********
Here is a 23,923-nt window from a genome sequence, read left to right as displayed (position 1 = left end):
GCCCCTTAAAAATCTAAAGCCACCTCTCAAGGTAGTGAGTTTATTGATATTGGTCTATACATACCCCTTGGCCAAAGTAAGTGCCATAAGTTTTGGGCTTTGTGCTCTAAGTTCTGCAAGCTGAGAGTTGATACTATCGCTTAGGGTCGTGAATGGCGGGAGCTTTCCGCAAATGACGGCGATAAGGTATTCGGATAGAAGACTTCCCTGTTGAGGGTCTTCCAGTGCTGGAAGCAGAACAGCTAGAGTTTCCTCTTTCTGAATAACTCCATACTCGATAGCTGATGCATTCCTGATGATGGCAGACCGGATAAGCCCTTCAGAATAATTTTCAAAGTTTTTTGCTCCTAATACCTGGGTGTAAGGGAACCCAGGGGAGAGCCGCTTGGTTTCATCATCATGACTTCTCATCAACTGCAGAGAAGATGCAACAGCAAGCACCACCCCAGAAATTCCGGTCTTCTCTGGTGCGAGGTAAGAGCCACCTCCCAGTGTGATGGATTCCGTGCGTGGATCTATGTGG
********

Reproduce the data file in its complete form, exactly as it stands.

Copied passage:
Here is a 23,923-nt window from a genome sequence, read left to right as displayed (position 1 = left end):
GCCCCTTAAAAATCTAAAGCCACCTCTCAAGGTAGTGAGTTTATTGATATTGGTCTATACATACCCCTTGGCCAAAGTAAGTGCCATAAGTTTTGGGCTTTGTGCTCTAAGTTCTGCAAGCTGAGAGTTGATACTATCGCTTAGGGTCGTGAATGGCGGGAGCTTTCCGCAAATGACGGCGATAAGGTATTCGGATAGAAGACTTCCCTGTTGAGGGTCTTCCAGTGCTGGAAGCAGAACAGCTAGAGTTTCCTCTTTCTGAATAACTCCATACTCGATAGCTGATGCATTCCTGATGATGGCAGACCGGATAAGCCCTTCAGAATAATTTTCAAAGTTTTTTGCTCCTAATACCTGGGTGTAAGGGAACCCAGGGGAGAGCCGCTTGGTTTCATCATCATGACTTCTCATCAACTGCAGAGAAGATGCAACAGCAAGCACCACCCCAGAAATTCCGGTCTTCTCTGGTGCGAGGTAAGAGCCACCTCCCAGTGTGATGGATTCCGTGCGTGGATCTATGTGG